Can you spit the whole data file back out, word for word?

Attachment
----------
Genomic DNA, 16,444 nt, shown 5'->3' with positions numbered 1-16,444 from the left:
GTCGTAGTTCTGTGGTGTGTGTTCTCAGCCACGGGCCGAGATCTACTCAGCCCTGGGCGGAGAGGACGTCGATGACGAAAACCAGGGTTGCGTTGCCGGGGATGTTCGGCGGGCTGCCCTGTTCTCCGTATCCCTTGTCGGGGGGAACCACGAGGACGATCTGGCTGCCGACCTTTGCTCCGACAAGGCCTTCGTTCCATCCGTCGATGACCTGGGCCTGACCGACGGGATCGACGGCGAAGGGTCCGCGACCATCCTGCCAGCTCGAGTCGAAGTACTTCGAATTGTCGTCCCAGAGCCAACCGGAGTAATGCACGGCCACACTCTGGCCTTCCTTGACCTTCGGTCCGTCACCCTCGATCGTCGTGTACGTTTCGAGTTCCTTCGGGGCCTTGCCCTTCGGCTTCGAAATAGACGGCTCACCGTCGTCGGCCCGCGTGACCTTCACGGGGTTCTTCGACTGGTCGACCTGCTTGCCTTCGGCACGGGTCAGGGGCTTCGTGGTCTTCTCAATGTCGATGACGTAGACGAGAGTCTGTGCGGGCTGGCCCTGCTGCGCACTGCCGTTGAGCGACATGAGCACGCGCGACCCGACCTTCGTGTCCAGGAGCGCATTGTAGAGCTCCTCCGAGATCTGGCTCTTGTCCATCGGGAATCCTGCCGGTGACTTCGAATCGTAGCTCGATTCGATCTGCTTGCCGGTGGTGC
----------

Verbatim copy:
Genomic DNA, 16,444 nt, shown 5'->3' with positions numbered 1-16,444 from the left:
GTCGTAGTTCTGTGGTGTGTGTTCTCAGCCACGGGCCGAGATCTACTCAGCCCTGGGCGGAGAGGACGTCGATGACGAAAACCAGGGTTGCGTTGCCGGGGATGTTCGGCGGGCTGCCCTGTTCTCCGTATCCCTTGTCGGGGGGAACCACGAGGACGATCTGGCTGCCGACCTTTGCTCCGACAAGGCCTTCGTTCCATCCGTCGATGACCTGGGCCTGACCGACGGGATCGACGGCGAAGGGTCCGCGACCATCCTGCCAGCTCGAGTCGAAGTACTTCGAATTGTCGTCCCAGAGCCAACCGGAGTAATGCACGGCCACACTCTGGCCTTCCTTGACCTTCGGTCCGTCACCCTCGATCGTCGTGTACGTTTCGAGTTCCTTCGGGGCCTTGCCCTTCGGCTTCGAAATAGACGGCTCACCGTCGTCGGCCCGCGTGACCTTCACGGGGTTCTTCGACTGGTCGACCTGCTTGCCTTCGGCACGGGTCAGGGGCTTCGTGGTCTTCTCAATGTCGATGACGTAGACGAGAGTCTGTGCGGGCTGGCCCTGCTGCGCACTGCCGTTGAGCGACATGAGCACGCGCGACCCGACCTTCGTGTCCAGGAGCGCATTGTAGAGCTCCTCCGAGATCTGGCTCTTGTCCATCGGGAATCCTGCCGGTGACTTCGAATCGTAGCTCGATTCGATCTGCTTGCCGGTGGTGC